David’s Tuesday Tips (#14)*

Here’s your paradoxical tip of the day!

Sometimes, psychotherapy dovetails with religious teachings. What does this passage, from Romans 2:1 mean?

For whenever you blame another you condemn yourself.

Although this is from the New Testament, similar ideas have been expressed in all or nearly all religions, including Buddhism. But what does this passage actually mean, and how does it relate to the Interpersonal TEAM model that is currently featured in the Feeling Good Podcasts (the live session with Lee, Podcasts #96, #97, and #98.)

There are numerous areas of overlap between psychological and theological thinking. This is just one example!

Use the Reply / Comment feature below to let us to know how you understand today’s tip.



* Copyright © 2018 by David D. Burns, MD.

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Hey, folks, my San Francisco summer intensive will start in a few weeks. it is always one of my BEST training programs of the year. The group will be quite small, giving you lots of chances for Q and A and personal connection with me, plus networking with your colleagues. In addition, many individuals from my Tuesday group at Stanford will join me to provide feedback for you during the small group exercises.

Here are the specifics:

Coming in San Francisco in August

High Speed, Drug Free Treatment of Depression and Anxiety Disorders–
A Four-Day TEAM-CBT Advanced Intensive

August 6 – 9, 2018, South San Francisco Conference Center, California
For more information, click here
or contact http://www.iahb.org/
phone: 800-258-8411

If you can only attend one of my workshops, consider this intensive! it is simplly


Seating is limited. Register now  if you want to get in on the action!

Hope to see you in San Francisco in August! David

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Also coming up soon on David’s Sunday FB Live Broadcasts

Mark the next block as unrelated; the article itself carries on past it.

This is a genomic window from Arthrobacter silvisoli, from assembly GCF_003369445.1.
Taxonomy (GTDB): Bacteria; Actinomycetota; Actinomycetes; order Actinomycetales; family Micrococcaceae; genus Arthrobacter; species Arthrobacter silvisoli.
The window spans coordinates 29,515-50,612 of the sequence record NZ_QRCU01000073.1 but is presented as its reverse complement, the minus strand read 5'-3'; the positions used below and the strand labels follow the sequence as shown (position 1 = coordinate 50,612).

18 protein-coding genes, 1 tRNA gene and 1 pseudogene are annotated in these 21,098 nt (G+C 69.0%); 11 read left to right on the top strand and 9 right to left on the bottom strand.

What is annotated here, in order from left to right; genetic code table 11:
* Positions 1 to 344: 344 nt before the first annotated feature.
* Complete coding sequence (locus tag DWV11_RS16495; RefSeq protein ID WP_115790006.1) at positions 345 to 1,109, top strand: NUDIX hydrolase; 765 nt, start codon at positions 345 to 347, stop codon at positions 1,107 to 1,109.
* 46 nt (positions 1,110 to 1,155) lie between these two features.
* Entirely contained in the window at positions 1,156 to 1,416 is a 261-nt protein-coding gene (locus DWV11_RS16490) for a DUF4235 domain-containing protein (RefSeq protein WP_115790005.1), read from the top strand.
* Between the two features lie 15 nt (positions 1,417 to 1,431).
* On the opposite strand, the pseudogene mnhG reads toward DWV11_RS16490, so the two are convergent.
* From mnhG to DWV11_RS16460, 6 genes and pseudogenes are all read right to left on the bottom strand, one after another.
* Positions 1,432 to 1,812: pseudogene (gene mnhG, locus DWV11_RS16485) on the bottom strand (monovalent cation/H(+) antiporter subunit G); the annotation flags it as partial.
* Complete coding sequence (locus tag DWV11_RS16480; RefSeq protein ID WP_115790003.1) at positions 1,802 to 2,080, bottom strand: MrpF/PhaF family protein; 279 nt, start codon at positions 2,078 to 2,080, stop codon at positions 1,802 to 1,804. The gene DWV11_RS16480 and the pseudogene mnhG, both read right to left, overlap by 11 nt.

Sunday, July 22nd, 2018, at 3 PM: The Shouldy Approach to Life–How to Crush Should Statements, with special guest, Jill Levitt, PhD

If you attend live, you can ask questions and be a part of the show. However, they are all recorded so you can tune in anytime on my Public FB page!

10 thoughts on “David’s Tuesday Tips (#14)*

    • Next Monday. They all come out on Mondays. You can find all the old ones on my website, http://www.feelinggood.com, and if you sign up in the upper right hand corner of any page, you will receive automatic notifications for every blog and podcast. d

  1. Hi David and Fabrice, as you have told us many times, David, blaming is so easy, but it is hardly the whole truth. We condemn ourselves when we blame, because blaming is a refusal to consider our own part in the problem or in the relationship. By failing to consider our own part in the problem, we end up believing in a lie rather than the truth. Once I was willing to consider my own part in the problem, my eyes were opened to the horrible truth that I was causing problems in my marriage. Instead of focusing on what my wife was doing wrong, I saw that I was doing wrong things myself. I am still in the process of fixing my own “wrongs” but in doing so, I do them happily, realizing that what my wife does is not entirely her fault but a combination of what I do and her response to me. I feel less threatened by her “wrongs,” more empowered in changing myself, and I hope so much more loving to her, my dear wife.

    • Hi Michael, Your words are very strong and clear, and I agree with everything you said! Your comment was especially positive for me because I can see that some folks are “getting it,” even though the message can be a bit painful, when we examine ourselves and have to look into the chasm, so to speak! david

  2. On a higher level we are all part of something greater — part of a human consciousness, part of a human family, etc.. If we hurt others we hurt part of ourself.

    On an interpersonal level, if we condemn others with black and white thinking, (overgeneralizing, mental filter, etc), then we are prone to condemn ourselves with black and white thinking. If I say “you always do this” then I’m likely to use “always” in my self judgments at times.

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